Pont de Saint-Cloud
The first pont de Saint-Cloud appeared in 841 because of a conflict between Charles the Bald et Lothaire I, and consisted of only a simple wooden footbridge. The Seine has been traversable from this location for twelve centuries, and tradition holds that no king of France has traversed it without suffering a sudden death. As a result, sovereigns have crossed the Seine by boat. The wooden bridge was demolished after the death of François I, and in 1556 his son Henri II constructed a new stone bridge consisting of eleven arches. This bridge was too demolished during the Second Fronde and replaced with a bridge made of wooden arches. Napoléon ordered its renovation in 1808, giving it a new width of Template:Convert. It was again reconstructed in 1940, expanded another Template:Convert for a total width of Template:Convert. The single-piece deck crosses the entire river, supported by six columns of reinforced concrete.<ref name="GB">Île-de-France, Les guides bleus collection, Hachette, 1963 (in French)</ref> In order to facilitate circulation across the banks, underground passages have been built on the two sides of the river.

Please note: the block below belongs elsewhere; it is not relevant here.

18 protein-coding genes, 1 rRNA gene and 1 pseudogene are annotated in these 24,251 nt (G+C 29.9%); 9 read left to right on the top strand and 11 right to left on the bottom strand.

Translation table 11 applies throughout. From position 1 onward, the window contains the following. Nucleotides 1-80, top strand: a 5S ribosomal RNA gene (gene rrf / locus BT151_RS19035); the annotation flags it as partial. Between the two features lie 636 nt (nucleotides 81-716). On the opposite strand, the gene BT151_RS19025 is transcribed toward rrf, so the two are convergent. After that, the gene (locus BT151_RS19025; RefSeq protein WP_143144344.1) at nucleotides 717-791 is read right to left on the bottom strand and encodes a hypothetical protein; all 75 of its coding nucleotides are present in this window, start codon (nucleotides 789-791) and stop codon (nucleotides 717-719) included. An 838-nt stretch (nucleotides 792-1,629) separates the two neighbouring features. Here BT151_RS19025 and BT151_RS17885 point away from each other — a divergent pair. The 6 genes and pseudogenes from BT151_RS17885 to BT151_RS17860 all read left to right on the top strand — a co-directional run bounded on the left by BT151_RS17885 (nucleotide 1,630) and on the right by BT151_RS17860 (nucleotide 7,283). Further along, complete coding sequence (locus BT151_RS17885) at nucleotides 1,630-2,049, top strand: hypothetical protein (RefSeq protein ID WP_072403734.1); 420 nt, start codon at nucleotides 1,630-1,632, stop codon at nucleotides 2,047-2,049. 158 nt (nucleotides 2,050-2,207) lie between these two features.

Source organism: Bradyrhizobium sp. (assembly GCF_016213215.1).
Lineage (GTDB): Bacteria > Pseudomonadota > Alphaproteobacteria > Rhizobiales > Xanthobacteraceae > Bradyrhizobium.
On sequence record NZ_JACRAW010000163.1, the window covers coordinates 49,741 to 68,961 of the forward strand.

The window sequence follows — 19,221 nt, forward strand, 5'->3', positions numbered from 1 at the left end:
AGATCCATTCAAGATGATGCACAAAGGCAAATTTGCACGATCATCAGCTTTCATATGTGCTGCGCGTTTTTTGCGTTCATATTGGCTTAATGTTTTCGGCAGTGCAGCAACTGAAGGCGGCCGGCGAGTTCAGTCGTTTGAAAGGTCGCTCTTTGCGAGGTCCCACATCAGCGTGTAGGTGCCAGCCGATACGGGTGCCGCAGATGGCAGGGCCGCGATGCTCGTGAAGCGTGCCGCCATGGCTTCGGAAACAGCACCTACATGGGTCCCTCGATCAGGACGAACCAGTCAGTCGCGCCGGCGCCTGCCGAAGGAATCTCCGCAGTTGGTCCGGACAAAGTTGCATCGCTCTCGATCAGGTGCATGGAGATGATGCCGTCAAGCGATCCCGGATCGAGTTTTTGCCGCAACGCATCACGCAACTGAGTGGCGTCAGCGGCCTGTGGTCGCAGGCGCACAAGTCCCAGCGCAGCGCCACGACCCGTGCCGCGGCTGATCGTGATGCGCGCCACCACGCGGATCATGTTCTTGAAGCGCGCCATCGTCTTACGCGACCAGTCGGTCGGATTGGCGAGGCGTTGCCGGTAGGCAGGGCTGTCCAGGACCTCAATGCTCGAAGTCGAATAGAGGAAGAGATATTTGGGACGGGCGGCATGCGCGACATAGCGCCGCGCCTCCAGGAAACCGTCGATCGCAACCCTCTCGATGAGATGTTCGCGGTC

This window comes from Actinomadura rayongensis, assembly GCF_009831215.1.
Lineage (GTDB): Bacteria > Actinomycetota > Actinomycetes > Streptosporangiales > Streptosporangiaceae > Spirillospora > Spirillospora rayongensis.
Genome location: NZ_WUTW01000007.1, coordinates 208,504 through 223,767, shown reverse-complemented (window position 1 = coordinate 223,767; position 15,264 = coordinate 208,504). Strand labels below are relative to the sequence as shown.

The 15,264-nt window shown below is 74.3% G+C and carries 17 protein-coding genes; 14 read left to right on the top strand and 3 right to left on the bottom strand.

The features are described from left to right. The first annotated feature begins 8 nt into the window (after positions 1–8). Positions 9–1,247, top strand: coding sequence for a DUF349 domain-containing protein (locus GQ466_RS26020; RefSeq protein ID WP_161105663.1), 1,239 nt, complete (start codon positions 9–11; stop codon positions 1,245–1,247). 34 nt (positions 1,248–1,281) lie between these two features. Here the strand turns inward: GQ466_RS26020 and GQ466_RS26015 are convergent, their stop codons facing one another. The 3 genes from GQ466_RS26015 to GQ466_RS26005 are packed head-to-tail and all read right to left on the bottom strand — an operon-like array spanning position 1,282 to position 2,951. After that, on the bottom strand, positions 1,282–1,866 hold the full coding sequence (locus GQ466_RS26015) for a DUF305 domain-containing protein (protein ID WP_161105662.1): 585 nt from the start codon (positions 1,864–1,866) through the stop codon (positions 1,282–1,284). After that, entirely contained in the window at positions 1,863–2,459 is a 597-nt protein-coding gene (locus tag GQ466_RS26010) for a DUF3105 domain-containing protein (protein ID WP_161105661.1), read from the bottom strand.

A metro station on line 10 of the Paris Métro has been named after the bridge.